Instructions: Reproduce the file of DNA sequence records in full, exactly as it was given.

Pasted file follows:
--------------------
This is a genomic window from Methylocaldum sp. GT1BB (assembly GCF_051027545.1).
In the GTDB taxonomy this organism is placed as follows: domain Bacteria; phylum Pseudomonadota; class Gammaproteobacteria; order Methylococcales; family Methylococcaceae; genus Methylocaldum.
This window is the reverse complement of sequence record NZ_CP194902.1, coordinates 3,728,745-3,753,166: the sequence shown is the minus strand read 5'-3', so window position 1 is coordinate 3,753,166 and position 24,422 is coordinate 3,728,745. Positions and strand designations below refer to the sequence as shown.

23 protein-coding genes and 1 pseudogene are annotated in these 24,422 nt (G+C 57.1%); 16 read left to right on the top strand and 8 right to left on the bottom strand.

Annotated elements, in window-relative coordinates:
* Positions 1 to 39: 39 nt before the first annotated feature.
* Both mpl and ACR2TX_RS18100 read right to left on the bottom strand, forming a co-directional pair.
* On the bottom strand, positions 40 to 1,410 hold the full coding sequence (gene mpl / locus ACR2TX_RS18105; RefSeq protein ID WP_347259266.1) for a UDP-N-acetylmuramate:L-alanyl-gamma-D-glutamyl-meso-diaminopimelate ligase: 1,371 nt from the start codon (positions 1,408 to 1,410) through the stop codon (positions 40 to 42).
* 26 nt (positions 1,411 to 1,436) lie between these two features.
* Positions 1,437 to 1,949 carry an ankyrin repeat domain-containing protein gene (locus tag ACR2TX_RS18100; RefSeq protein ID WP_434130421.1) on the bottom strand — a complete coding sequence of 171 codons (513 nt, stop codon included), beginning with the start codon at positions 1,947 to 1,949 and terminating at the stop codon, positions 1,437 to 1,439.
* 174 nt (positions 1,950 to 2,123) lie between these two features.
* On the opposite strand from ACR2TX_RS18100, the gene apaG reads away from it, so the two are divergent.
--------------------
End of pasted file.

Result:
This is a genomic window from Methylocaldum sp. GT1BB (assembly GCF_051027545.1).
In the GTDB taxonomy this organism is placed as follows: domain Bacteria; phylum Pseudomonadota; class Gammaproteobacteria; order Methylococcales; family Methylococcaceae; genus Methylocaldum.
This window is the reverse complement of sequence record NZ_CP194902.1, coordinates 3,728,745-3,753,166: the sequence shown is the minus strand read 5'-3', so window position 1 is coordinate 3,753,166 and position 24,422 is coordinate 3,728,745. Positions and strand designations below refer to the sequence as shown.

23 protein-coding genes and 1 pseudogene are annotated in these 24,422 nt (G+C 57.1%); 16 read left to right on the top strand and 8 right to left on the bottom strand.

Annotated elements, in window-relative coordinates:
* Positions 1 to 39: 39 nt before the first annotated feature.
* Both mpl and ACR2TX_RS18100 read right to left on the bottom strand, forming a co-directional pair.
* On the bottom strand, positions 40 to 1,410 hold the full coding sequence (gene mpl / locus ACR2TX_RS18105; RefSeq protein ID WP_347259266.1) for a UDP-N-acetylmuramate:L-alanyl-gamma-D-glutamyl-meso-diaminopimelate ligase: 1,371 nt from the start codon (positions 1,408 to 1,410) through the stop codon (positions 40 to 42).
* 26 nt (positions 1,411 to 1,436) lie between these two features.
* Positions 1,437 to 1,949 carry an ankyrin repeat domain-containing protein gene (locus tag ACR2TX_RS18100; RefSeq protein ID WP_434130421.1) on the bottom strand — a complete coding sequence of 171 codons (513 nt, stop codon included), beginning with the start codon at positions 1,947 to 1,949 and terminating at the stop codon, positions 1,437 to 1,439.
* 174 nt (positions 1,950 to 2,123) lie between these two features.
* On the opposite strand from ACR2TX_RS18100, the gene apaG reads away from it, so the two are divergent.